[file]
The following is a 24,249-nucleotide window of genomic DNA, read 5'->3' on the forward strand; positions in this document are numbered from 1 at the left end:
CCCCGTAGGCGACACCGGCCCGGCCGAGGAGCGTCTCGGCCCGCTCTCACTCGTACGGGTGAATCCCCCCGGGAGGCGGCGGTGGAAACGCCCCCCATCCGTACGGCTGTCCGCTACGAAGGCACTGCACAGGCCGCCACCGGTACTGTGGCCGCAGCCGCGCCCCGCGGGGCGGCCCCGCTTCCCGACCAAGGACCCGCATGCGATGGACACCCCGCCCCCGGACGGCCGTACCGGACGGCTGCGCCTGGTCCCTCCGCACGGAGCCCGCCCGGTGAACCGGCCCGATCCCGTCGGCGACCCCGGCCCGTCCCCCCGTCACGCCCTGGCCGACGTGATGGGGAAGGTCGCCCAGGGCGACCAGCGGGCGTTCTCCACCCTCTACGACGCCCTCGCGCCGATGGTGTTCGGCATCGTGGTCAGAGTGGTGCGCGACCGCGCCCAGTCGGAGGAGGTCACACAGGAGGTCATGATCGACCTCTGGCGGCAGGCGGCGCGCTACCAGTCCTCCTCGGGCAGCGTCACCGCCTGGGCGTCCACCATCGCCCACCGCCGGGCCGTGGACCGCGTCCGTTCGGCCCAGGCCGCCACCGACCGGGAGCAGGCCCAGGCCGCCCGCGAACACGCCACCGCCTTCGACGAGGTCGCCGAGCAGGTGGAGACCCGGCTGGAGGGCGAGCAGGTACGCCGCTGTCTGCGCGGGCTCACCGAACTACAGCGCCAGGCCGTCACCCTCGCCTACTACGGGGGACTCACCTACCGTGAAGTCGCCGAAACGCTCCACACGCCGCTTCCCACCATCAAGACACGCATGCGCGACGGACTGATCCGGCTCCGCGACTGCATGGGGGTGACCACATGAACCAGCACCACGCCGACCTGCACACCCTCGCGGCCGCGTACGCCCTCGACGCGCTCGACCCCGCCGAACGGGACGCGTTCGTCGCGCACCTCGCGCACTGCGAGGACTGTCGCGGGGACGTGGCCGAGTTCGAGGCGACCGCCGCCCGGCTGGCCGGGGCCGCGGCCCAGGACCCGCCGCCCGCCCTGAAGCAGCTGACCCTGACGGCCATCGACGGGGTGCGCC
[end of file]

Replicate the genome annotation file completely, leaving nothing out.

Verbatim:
The following is a 24,249-nucleotide window of genomic DNA, read 5'->3' on the forward strand; positions in this document are numbered from 1 at the left end:
CCCCGTAGGCGACACCGGCCCGGCCGAGGAGCGTCTCGGCCCGCTCTCACTCGTACGGGTGAATCCCCCCGGGAGGCGGCGGTGGAAACGCCCCCCATCCGTACGGCTGTCCGCTACGAAGGCACTGCACAGGCCGCCACCGGTACTGTGGCCGCAGCCGCGCCCCGCGGGGCGGCCCCGCTTCCCGACCAAGGACCCGCATGCGATGGACACCCCGCCCCCGGACGGCCGTACCGGACGGCTGCGCCTGGTCCCTCCGCACGGAGCCCGCCCGGTGAACCGGCCCGATCCCGTCGGCGACCCCGGCCCGTCCCCCCGTCACGCCCTGGCCGACGTGATGGGGAAGGTCGCCCAGGGCGACCAGCGGGCGTTCTCCACCCTCTACGACGCCCTCGCGCCGATGGTGTTCGGCATCGTGGTCAGAGTGGTGCGCGACCGCGCCCAGTCGGAGGAGGTCACACAGGAGGTCATGATCGACCTCTGGCGGCAGGCGGCGCGCTACCAGTCCTCCTCGGGCAGCGTCACCGCCTGGGCGTCCACCATCGCCCACCGCCGGGCCGTGGACCGCGTCCGTTCGGCCCAGGCCGCCACCGACCGGGAGCAGGCCCAGGCCGCCCGCGAACACGCCACCGCCTTCGACGAGGTCGCCGAGCAGGTGGAGACCCGGCTGGAGGGCGAGCAGGTACGCCGCTGTCTGCGCGGGCTCACCGAACTACAGCGCCAGGCCGTCACCCTCGCCTACTACGGGGGACTCACCTACCGTGAAGTCGCCGAAACGCTCCACACGCCGCTTCCCACCATCAAGACACGCATGCGCGACGGACTGATCCGGCTCCGCGACTGCATGGGGGTGACCACATGAACCAGCACCACGCCGACCTGCACACCCTCGCGGCCGCGTACGCCCTCGACGCGCTCGACCCCGCCGAACGGGACGCGTTCGTCGCGCACCTCGCGCACTGCGAGGACTGTCGCGGGGACGTGGCCGAGTTCGAGGCGACCGCCGCCCGGCTGGCCGGGGCCGCGGCCCAGGACCCGCCGCCCGCCCTGAAGCAGCTGACCCTGACGGCCATCGACGGGGTGCGCC